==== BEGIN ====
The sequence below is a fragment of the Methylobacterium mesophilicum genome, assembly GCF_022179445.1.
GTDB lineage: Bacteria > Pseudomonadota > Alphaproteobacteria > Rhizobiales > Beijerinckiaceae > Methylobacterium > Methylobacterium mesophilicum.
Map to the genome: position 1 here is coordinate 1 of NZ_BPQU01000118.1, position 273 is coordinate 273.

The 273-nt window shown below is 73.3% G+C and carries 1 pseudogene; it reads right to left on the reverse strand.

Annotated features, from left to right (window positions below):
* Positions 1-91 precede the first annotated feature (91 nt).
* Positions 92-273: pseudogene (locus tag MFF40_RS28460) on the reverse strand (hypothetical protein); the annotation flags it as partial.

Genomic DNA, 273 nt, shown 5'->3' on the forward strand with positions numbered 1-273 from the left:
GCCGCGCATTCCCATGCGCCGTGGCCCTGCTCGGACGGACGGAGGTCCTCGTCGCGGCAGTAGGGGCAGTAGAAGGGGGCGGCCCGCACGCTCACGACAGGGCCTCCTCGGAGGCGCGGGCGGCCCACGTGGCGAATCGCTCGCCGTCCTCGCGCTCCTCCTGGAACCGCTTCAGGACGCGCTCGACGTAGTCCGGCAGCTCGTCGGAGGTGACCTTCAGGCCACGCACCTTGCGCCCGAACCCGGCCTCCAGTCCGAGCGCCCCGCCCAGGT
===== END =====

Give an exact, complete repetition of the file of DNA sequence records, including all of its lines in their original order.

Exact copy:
The sequence below is a fragment of the Methylobacterium mesophilicum genome, assembly GCF_022179445.1.
GTDB lineage: Bacteria > Pseudomonadota > Alphaproteobacteria > Rhizobiales > Beijerinckiaceae > Methylobacterium > Methylobacterium mesophilicum.
Map to the genome: position 1 here is coordinate 1 of NZ_BPQU01000118.1, position 273 is coordinate 273.

The 273-nt window shown below is 73.3% G+C and carries 1 pseudogene; it reads right to left on the reverse strand.

Annotated features, from left to right (window positions below):
* Positions 1-91 precede the first annotated feature (91 nt).
* Positions 92-273: pseudogene (locus tag MFF40_RS28460) on the reverse strand (hypothetical protein); the annotation flags it as partial.

Genomic DNA, 273 nt, shown 5'->3' on the forward strand with positions numbered 1-273 from the left:
GCCGCGCATTCCCATGCGCCGTGGCCCTGCTCGGACGGACGGAGGTCCTCGTCGCGGCAGTAGGGGCAGTAGAAGGGGGCGGCCCGCACGCTCACGACAGGGCCTCCTCGGAGGCGCGGGCGGCCCACGTGGCGAATCGCTCGCCGTCCTCGCGCTCCTCCTGGAACCGCTTCAGGACGCGCTCGACGTAGTCCGGCAGCTCGTCGGAGGTGACCTTCAGGCCACGCACCTTGCGCCCGAACCCGGCCTCCAGTCCGAGCGCCCCGCCCAGGT